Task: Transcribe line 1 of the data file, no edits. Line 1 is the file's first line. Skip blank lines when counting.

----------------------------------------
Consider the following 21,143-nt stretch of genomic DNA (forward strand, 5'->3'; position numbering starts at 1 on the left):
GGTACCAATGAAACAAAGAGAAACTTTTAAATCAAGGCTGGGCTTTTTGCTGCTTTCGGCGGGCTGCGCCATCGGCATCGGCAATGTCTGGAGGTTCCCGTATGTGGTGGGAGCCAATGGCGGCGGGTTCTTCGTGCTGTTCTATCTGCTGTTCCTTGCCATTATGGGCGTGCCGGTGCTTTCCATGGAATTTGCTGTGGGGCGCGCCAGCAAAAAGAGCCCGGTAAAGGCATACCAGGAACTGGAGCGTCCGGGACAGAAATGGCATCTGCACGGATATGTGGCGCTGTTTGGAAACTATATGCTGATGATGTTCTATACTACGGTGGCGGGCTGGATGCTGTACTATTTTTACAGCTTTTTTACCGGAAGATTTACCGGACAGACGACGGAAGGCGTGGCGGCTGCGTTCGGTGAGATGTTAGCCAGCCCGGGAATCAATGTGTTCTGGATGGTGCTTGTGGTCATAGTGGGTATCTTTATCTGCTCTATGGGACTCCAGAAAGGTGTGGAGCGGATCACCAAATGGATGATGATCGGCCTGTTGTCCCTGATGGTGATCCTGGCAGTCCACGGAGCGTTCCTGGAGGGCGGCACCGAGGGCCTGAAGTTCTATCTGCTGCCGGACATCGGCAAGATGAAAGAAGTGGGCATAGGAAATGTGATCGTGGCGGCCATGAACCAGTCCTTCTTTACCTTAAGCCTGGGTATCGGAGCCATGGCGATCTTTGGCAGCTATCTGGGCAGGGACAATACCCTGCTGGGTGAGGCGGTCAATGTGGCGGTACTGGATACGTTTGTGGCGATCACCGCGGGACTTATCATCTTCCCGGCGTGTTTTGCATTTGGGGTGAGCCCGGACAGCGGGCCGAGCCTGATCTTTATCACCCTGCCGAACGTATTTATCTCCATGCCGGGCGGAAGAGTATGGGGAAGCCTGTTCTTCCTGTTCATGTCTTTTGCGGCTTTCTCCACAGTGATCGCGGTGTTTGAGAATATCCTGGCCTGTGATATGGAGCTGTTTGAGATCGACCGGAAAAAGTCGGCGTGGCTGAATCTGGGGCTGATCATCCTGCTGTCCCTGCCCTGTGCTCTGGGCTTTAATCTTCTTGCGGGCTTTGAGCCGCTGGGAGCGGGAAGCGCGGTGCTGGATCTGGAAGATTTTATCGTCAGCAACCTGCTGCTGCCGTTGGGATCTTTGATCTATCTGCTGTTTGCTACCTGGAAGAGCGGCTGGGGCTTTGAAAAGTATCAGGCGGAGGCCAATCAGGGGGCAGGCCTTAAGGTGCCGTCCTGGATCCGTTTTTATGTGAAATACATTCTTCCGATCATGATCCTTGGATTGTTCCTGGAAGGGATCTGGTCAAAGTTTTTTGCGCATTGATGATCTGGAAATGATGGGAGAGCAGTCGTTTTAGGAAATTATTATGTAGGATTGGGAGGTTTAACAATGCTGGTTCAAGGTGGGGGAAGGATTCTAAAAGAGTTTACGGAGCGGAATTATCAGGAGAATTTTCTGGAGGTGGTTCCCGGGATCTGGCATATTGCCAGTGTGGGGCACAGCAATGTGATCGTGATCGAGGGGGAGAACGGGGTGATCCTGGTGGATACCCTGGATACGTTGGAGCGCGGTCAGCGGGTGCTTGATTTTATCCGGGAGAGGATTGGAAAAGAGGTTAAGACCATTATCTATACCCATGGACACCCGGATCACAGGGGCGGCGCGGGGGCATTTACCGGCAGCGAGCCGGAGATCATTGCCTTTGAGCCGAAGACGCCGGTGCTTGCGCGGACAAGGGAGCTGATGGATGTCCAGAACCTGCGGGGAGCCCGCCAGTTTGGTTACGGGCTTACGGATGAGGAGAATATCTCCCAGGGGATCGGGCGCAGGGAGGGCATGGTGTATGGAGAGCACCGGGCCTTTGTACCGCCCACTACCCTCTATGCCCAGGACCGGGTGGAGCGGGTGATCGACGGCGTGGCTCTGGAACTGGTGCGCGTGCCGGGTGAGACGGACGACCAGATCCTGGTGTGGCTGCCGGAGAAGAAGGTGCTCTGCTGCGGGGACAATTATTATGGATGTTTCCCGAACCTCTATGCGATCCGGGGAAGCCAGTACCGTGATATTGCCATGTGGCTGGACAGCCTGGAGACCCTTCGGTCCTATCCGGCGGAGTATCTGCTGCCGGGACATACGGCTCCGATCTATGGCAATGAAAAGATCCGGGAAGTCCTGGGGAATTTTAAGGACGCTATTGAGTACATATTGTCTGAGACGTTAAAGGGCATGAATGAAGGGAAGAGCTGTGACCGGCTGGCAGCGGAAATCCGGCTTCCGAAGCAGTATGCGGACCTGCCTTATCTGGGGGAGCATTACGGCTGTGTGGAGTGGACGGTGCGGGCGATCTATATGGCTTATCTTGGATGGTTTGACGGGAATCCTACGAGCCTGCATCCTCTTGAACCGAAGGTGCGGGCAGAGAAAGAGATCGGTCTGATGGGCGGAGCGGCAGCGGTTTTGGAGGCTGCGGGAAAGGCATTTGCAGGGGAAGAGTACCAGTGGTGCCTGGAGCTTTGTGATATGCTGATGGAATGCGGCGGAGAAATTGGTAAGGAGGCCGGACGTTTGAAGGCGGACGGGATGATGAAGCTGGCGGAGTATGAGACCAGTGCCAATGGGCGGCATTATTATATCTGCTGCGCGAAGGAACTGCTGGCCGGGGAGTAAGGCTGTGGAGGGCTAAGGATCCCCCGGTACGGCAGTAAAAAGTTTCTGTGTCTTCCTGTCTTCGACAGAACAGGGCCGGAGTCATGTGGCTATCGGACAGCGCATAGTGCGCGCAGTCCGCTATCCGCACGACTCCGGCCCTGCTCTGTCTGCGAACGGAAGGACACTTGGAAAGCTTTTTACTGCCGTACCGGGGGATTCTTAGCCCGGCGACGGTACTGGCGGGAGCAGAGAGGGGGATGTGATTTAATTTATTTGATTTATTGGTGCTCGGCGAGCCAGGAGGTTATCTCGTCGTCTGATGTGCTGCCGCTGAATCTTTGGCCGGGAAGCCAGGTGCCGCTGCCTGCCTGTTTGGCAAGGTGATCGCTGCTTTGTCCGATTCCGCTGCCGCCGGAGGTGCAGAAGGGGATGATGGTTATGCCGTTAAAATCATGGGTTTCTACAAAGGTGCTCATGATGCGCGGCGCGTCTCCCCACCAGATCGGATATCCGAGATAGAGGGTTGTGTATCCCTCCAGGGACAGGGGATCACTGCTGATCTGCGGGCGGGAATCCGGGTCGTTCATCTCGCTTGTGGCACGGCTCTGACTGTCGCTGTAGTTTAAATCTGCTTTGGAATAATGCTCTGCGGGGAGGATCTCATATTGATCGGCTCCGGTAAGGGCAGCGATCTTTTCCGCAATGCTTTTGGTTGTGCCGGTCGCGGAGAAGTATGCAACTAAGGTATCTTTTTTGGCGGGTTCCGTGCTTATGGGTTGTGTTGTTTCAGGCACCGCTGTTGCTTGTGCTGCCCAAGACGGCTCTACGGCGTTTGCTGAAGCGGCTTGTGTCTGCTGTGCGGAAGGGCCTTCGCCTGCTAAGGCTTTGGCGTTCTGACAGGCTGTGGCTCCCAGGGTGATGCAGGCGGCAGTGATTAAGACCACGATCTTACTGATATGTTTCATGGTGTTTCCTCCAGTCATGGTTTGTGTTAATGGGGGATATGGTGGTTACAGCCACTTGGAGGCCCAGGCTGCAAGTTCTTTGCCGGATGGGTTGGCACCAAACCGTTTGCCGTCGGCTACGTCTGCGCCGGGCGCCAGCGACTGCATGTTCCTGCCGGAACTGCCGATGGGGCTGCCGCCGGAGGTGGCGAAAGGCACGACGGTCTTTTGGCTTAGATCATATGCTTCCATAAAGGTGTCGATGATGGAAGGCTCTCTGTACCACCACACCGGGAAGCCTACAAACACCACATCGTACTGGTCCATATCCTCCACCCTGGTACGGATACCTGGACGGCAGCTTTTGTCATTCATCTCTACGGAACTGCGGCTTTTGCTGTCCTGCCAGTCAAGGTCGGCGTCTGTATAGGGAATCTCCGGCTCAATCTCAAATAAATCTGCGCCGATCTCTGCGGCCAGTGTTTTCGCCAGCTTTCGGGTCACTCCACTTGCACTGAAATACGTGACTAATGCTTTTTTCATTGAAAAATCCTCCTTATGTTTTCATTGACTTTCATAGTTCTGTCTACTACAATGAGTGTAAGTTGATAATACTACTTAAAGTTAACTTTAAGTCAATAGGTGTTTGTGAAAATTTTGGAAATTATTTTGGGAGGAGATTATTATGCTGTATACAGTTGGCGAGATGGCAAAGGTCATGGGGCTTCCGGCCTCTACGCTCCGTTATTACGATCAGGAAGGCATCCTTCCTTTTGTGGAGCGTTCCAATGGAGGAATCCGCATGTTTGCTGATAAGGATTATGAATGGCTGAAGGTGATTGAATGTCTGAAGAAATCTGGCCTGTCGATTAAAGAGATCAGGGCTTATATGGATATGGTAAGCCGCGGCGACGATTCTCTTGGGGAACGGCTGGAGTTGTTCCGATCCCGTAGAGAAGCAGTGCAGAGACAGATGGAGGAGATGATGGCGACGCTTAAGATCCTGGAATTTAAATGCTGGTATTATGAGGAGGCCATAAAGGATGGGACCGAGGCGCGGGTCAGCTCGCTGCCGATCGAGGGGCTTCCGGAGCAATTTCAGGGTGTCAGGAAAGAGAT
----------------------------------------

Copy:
Consider the following 21,143-nt stretch of genomic DNA (forward strand, 5'->3'; position numbering starts at 1 on the left):